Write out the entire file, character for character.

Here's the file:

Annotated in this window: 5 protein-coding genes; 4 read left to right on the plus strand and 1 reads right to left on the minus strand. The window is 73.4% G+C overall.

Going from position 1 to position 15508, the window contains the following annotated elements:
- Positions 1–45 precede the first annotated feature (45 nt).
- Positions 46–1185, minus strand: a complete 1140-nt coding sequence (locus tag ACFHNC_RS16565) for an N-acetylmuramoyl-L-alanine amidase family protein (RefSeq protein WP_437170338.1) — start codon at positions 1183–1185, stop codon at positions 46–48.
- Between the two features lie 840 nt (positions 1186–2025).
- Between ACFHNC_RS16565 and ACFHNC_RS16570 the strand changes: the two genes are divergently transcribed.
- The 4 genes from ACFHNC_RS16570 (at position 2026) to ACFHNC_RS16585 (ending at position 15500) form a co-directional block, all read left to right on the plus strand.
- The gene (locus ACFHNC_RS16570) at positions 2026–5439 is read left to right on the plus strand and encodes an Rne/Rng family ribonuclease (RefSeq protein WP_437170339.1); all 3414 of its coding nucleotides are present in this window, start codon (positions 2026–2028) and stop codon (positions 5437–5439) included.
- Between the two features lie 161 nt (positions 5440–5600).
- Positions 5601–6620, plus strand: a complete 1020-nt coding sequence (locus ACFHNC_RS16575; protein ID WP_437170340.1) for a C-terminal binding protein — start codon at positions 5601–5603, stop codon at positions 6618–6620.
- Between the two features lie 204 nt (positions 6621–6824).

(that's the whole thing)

Annotated in this window: 5 protein-coding genes; 4 read left to right on the plus strand and 1 reads right to left on the minus strand. The window is 73.4% G+C overall.

Going from position 1 to position 15508, the window contains the following annotated elements:
- Positions 1–45 precede the first annotated feature (45 nt).
- Positions 46–1185, minus strand: a complete 1140-nt coding sequence (locus tag ACFHNC_RS16565) for an N-acetylmuramoyl-L-alanine amidase family protein (RefSeq protein WP_437170338.1) — start codon at positions 1183–1185, stop codon at positions 46–48.
- Between the two features lie 840 nt (positions 1186–2025).
- Between ACFHNC_RS16565 and ACFHNC_RS16570 the strand changes: the two genes are divergently transcribed.
- The 4 genes from ACFHNC_RS16570 (at position 2026) to ACFHNC_RS16585 (ending at position 15500) form a co-directional block, all read left to right on the plus strand.
- The gene (locus ACFHNC_RS16570) at positions 2026–5439 is read left to right on the plus strand and encodes an Rne/Rng family ribonuclease (RefSeq protein WP_437170339.1); all 3414 of its coding nucleotides are present in this window, start codon (positions 2026–2028) and stop codon (positions 5437–5439) included.
- Between the two features lie 161 nt (positions 5440–5600).
- Positions 5601–6620, plus strand: a complete 1020-nt coding sequence (locus ACFHNC_RS16575; protein ID WP_437170340.1) for a C-terminal binding protein — start codon at positions 5601–5603, stop codon at positions 6618–6620.
- Between the two features lie 204 nt (positions 6621–6824).